But others see TUSC as a source of hope. A life line.
Yes, some of the above will be absent when American sports car racing hits the track at the Daytona road course next year. But some very important aspects will be in place.
Enough things to stir the soul? Depends on the soul.
Though the exact nature of TUSC’s top prototype class – P2 – has not been fully developed, it appears they will be more fun than outgoing DP, less fun that outgoing P2. The best thing: there will be more of them. The fact is, LMP1 got really, really ill when Audi and Peugeot moved back to Europe. Two R15s racing two 908s was worth paying for. An HPD ARX 03c vs. a Mazda Lola? Not so much.
In GT, not much will change. There will be classes for the current ALMS GT cars and also for current Grand-Am Rolex GT cars.
Great international drivers will assuredly still line up to pilot the cars in all TUSC classes. Last weekend, top shelf German german driver Lucas Luhr sounded pretty bummed about the impending demise of ALMS. But near the end of a telephone call with RacinToday.com, Luhr was asked if he would consider racing a P2 TUSC car. After a couple seconds of silence, Luhr said that he would wait until the final regulations for the class are determined.
But, he said, yes, he would be interested if the series evolved in a positive way.
Playing a role in the evolution of TUSC will be the thing that plays a role in all of racing these days – economics. Those opposing forces of what’s wonderful and what’s affordable will be in full play in the immediate future.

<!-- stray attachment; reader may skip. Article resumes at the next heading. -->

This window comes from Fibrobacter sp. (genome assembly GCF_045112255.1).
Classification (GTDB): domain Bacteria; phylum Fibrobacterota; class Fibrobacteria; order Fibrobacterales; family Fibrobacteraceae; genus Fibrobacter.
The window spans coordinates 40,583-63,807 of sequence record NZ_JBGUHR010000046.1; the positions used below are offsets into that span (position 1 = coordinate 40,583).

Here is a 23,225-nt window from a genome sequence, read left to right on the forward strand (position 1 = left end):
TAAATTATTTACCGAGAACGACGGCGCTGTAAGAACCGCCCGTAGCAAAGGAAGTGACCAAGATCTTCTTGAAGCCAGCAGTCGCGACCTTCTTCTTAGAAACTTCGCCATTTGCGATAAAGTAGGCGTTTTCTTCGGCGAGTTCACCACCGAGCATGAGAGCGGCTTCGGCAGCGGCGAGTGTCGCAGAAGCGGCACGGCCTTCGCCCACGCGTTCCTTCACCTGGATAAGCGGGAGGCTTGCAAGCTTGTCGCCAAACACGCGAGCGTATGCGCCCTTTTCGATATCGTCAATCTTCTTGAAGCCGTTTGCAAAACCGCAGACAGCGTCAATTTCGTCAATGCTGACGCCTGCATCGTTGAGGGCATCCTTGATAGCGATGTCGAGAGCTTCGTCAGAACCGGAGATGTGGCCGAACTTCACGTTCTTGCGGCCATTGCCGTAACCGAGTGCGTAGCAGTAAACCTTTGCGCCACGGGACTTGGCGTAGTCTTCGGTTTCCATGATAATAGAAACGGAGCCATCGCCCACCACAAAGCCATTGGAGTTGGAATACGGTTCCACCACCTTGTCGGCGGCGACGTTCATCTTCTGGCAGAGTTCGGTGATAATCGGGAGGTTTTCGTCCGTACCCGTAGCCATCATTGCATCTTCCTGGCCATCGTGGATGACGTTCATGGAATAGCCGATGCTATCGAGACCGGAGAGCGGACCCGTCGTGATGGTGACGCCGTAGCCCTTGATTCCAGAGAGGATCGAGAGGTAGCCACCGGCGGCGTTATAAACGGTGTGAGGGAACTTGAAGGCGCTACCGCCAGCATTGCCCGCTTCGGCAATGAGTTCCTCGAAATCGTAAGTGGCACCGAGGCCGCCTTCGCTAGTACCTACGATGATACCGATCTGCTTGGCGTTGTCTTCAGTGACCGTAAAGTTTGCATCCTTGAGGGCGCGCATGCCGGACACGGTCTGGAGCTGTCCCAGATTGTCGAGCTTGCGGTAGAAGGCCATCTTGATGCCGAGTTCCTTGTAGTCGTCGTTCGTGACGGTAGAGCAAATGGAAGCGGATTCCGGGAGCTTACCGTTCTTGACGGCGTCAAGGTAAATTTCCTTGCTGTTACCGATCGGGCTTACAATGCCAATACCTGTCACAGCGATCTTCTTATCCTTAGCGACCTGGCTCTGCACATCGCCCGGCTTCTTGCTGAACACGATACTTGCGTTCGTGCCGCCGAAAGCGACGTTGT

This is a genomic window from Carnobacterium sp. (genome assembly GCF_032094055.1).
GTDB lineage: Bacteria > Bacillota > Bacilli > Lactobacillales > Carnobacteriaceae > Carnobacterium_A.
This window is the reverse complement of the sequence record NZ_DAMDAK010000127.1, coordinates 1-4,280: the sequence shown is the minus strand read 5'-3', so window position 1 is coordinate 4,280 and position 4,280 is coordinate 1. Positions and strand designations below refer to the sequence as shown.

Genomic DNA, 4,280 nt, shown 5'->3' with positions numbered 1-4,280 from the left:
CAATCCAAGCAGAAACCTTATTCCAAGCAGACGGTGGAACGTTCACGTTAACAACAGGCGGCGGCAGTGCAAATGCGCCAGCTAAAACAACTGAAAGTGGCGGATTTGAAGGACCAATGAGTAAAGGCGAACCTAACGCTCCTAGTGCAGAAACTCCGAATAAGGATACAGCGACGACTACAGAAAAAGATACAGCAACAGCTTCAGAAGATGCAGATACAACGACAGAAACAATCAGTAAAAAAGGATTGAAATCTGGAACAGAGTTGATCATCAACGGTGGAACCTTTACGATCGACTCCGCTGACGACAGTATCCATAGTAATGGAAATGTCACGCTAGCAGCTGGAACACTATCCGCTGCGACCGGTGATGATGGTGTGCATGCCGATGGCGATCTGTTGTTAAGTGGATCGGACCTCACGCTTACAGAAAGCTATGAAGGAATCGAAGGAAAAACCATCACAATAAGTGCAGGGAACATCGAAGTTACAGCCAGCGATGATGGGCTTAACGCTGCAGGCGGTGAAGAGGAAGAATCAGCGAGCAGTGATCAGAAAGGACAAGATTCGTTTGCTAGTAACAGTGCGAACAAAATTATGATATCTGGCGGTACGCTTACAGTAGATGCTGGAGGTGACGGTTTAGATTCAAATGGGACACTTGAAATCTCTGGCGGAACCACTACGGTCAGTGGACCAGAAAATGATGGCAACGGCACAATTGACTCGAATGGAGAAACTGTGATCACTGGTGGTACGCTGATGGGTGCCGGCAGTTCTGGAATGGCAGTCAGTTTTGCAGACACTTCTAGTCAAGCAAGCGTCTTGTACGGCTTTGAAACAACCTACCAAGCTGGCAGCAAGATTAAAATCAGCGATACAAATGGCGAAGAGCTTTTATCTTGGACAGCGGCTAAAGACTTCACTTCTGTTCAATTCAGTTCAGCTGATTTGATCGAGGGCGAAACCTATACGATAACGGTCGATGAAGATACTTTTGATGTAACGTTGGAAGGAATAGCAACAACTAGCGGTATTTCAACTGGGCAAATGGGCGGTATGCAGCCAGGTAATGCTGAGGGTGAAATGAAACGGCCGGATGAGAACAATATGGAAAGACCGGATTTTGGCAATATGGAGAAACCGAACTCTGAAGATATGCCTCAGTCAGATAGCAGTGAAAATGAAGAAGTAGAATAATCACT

Those forces dictated the evolution of Grand-Am and also the de-evolution of ALMS. They have made sure that for the time being, the kind of factory-backed high-wire act that everyone in sports car racing – everyone – wants to see just is not going to happen.
On the other end of the scale will be the high car counts which made Grand-Am Rolex a superb road racing show: When you are racing on tracks that can be up to four miles around, more is better – if not essential – when it comes to the number of cars on the track.
Boding extremely well for the immediate future of TUSC was the recent unveiling of the 2014 schedule. The new series’ will debut on the absolute best road racing circuits in North America.
The purists should be happy that places like Daytona, Sebring, Watkins Glen, Laguna Seca, Road America, Circuit of the Americas, Belle Isle and Road Atlanta made the list. It’s a list that includes the best of the old and best of the new.
An old road racing friend, a guy who grew up at Road America in the 1960s and early ’70s, was asked this week if he would follow TUSC.
He said that everything is complicated right now. He’s doesn’t have his arms around TUSC. He said he’ll wait until the stew is served before deciding.
That is, he, too is wondering: Now what?
Here’s hoping – and believing – that Jim France, Scot Elkins, Don Panoz, Scott Atherton and the rest of TUSC/IMSA officialdom have a great answer for that question.
– Jim Pedley can be reached at email@example.comNo Comment